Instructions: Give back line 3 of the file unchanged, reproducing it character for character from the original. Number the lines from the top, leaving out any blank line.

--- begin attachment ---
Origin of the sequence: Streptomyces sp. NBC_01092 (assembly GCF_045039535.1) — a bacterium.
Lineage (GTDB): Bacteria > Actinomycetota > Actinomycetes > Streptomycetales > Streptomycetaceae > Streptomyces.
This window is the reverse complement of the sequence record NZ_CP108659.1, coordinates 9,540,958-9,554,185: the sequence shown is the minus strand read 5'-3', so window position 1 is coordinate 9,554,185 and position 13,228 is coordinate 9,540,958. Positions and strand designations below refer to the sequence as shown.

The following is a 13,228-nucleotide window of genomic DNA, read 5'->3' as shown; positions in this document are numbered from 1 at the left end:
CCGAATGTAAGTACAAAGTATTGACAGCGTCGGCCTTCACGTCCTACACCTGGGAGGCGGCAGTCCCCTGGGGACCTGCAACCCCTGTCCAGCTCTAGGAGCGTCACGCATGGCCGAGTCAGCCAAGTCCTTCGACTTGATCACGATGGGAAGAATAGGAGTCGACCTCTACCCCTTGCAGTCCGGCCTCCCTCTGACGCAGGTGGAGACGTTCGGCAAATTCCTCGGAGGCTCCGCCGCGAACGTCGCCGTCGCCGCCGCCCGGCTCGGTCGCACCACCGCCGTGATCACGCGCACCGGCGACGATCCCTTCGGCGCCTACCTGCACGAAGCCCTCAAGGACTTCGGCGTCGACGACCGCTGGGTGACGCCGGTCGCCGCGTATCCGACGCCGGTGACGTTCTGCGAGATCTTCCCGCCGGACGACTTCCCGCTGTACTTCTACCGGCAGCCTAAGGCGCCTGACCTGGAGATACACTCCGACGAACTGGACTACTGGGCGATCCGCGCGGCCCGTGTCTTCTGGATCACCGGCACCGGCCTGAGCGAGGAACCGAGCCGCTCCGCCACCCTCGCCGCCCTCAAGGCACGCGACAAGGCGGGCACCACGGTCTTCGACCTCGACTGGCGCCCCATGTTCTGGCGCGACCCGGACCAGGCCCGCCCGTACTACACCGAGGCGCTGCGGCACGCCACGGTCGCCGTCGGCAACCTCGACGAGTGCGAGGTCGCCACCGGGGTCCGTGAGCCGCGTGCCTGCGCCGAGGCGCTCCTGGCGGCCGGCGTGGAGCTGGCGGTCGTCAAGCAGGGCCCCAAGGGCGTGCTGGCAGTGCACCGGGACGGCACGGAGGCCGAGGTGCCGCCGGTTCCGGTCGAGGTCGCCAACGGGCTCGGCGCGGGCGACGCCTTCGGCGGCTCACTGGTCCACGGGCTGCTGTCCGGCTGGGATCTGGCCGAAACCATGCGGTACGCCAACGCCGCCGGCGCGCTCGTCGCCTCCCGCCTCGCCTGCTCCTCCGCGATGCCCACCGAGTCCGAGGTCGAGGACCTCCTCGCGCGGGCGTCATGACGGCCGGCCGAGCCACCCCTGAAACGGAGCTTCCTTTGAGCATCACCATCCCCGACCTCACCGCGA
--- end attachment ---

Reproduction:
This window is the reverse complement of the sequence record NZ_CP108659.1, coordinates 9,540,958-9,554,185: the sequence shown is the minus strand read 5'-3', so window position 1 is coordinate 9,554,185 and position 13,228 is coordinate 9,540,958. Positions and strand designations below refer to the sequence as shown.